Next generation technologies like robotics process automation (RPA) are seeing successful implementation in some contact centers, but many corporations are still afraid and uncertain of the impacts that they might have on their outsourced customer services, and it all comes down to a complete lack of understanding.
In a new survey conducted by Peter Ryan at Ryan Strategic Advisory, over 40% of respondents said they were unsure if RPA would impact their contact center operations in the next 12 months, while over 30% said it was unlikely that demand for RPA would increase.
Ryan surveyed 300 global decision makers in companies of varying sizes and verticals. By country, the largest amount of respondents were based in the United States (34%) with Canada representing 20% of those surveyed. The remaining 46% were based in the UK and Australia.
Based in Bogota, Colombia, Mauricio Velasquez, an experienced services executive and a consultant at ISG, has seen that people in the region simply don’t understand what RPA is and what it can do, with many still envisaging an R2-D2 type robot that walks around the office.
“As professionals, we have to help people understand that RPA combines software and hardware to help solve some of the biggest problems they face,” he said. “When implemented correctly alongside the right talent as a complimentary solution, RPA can help overcome retention and training challenges, as well as produce the right business results.”
The Agent Factor
The uncertainty over RPA in the United States was balanced by the discovery that butts on seats are still extremely important, with agent training and retention programs being the top investment priorities for those companies.
There’s been a dramatic shift in how human resources are being treated in the U.S. call center market. While they were historically seen as a commodity resource that could be dropped in and out at a whim, they are now seen as being much more valuable, which is great news for agents, but might be hindering the implementation of RPA technologies.
Velasquez attributes this trend to a shift in mindset, as companies move their focus from transaction-based services to better business outcomes. “In order to produce the right business outcomes, you need to have trained agents with the relevant capabilities,” he said. “It’s expensive to train these guys and consistency has to be sustained, so it’s important not to lose them.”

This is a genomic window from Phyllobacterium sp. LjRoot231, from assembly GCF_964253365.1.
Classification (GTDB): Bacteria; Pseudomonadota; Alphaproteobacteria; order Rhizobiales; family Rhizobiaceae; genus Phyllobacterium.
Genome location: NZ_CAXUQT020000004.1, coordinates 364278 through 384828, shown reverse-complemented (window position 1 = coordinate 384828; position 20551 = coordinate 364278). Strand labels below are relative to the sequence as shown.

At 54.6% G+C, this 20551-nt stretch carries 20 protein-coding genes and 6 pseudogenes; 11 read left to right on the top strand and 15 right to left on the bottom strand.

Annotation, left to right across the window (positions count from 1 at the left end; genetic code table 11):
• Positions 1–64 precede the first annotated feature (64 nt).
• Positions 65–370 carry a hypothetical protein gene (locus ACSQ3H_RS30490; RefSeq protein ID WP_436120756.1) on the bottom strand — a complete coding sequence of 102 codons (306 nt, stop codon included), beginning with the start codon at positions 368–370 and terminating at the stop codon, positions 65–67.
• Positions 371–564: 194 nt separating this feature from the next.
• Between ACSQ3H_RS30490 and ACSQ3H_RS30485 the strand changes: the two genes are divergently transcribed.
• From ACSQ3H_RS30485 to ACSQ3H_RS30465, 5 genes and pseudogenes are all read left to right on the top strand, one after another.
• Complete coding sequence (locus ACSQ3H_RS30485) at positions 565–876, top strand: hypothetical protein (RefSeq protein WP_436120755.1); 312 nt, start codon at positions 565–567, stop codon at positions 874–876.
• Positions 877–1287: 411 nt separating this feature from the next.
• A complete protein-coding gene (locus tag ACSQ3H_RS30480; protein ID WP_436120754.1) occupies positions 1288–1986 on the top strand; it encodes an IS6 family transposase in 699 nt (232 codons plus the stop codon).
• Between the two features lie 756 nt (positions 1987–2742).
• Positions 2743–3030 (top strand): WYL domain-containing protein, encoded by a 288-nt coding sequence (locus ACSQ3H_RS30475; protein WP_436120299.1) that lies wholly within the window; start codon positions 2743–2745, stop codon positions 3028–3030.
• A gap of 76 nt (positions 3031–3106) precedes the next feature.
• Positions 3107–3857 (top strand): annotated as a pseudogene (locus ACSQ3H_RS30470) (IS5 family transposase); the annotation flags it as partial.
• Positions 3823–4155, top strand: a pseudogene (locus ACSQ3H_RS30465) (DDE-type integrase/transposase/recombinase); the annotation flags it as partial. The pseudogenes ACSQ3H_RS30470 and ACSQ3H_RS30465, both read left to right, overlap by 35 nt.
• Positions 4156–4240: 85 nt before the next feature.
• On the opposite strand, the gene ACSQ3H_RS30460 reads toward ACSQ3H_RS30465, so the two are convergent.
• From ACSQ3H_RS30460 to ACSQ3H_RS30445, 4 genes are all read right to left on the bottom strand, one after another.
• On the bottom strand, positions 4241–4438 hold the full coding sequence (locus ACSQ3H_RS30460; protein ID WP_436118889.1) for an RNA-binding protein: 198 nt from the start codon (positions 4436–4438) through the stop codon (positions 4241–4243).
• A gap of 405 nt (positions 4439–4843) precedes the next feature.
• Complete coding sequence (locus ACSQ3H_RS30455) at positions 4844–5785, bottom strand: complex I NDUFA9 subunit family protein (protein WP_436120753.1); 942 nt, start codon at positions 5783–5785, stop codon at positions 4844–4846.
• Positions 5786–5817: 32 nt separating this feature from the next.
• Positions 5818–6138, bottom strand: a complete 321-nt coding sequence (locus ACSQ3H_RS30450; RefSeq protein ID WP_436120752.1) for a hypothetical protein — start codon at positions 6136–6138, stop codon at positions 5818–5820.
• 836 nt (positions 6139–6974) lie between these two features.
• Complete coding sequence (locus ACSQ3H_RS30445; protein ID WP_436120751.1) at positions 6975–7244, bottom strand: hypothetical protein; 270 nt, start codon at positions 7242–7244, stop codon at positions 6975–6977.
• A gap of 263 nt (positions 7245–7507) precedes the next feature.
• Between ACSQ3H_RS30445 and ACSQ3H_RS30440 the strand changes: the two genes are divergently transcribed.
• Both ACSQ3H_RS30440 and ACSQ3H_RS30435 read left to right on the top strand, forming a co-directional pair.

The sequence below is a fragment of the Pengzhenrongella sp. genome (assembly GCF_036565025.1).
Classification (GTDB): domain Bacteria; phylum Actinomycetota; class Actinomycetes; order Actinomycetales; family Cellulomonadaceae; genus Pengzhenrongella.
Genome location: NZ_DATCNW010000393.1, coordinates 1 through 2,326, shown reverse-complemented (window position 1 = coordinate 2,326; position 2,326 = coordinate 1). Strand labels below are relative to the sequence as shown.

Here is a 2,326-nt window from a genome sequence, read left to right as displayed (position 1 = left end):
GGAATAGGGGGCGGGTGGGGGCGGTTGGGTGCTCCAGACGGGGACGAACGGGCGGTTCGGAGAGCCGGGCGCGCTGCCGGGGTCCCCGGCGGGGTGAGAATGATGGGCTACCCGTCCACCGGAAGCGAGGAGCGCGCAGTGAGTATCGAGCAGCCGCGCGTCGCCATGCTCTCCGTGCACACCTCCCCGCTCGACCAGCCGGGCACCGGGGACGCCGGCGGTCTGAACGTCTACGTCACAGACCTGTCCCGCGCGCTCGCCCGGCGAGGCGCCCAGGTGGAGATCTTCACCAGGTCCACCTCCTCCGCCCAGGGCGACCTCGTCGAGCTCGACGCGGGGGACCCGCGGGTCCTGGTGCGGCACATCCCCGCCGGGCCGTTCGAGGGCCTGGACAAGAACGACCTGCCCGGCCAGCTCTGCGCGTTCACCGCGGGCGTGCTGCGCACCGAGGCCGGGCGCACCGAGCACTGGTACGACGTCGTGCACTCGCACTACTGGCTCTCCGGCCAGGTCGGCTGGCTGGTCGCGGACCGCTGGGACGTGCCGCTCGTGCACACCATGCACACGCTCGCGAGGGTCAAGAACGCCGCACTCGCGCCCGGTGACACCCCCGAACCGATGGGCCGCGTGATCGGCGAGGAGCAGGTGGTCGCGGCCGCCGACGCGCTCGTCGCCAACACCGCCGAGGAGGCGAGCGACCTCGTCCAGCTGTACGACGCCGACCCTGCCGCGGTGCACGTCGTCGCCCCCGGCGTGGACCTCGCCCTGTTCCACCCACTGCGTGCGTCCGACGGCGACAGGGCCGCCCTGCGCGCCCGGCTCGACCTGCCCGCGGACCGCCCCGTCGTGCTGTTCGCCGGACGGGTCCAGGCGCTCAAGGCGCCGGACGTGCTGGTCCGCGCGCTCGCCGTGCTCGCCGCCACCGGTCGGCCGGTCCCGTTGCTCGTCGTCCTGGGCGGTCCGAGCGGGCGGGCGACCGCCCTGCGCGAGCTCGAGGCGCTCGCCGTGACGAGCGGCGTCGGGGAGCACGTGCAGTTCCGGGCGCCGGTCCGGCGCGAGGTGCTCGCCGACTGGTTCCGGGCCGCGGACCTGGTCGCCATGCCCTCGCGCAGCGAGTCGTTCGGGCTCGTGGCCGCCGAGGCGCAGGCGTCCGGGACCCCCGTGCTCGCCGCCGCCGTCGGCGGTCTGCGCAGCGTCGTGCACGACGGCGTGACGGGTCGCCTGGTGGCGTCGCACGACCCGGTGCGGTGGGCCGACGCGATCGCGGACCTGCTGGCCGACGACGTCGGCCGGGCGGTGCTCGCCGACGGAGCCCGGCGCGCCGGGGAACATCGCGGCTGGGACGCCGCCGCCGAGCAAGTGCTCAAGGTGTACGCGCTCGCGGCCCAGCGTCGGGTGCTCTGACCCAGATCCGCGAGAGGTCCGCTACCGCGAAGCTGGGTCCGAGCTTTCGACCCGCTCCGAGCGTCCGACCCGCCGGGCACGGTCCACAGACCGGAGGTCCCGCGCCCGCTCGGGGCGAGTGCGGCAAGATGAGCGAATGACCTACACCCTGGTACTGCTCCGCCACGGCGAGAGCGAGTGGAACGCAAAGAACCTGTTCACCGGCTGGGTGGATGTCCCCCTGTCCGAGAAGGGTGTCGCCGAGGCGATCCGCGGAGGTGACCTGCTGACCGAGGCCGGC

Is The Workforce Ready for RPA?
“Historically, agents were getting a larger amount of process training than they were “front-line” training, mainly because of the complicated compliance environments that they were working in,” said Declan Maguire, a seasoned client services director based in the UK. “Research now suggests that individuals are able to work outside of this, with better performance and motivation being driven by a larger millennial workforce looking for instant gratification, CSR initiatives to get behind, and things like gamifaction in the call center.”
With the fact that the contact center workforce is getting younger and more tech-savvy, today’s agents are more open to the idea of working alongside bots as an augmentation of their own skills. If RPA can be introduced in this way, neither companies nor their agents should have anything to fear. However, while RPA should be introduced as a means to reduce costs and increase profitability, it should not necessarily be seen as a way to deliver a better service to customers – this responsibility will rest on the shoulders of the agents for quite some time.
As long as contact center vendors can help their clients understand that agents are still vital to customer service, but that RPA is simply an extra tool for those agents to wield, we should see this fear and uncertainty begin to fade much faster.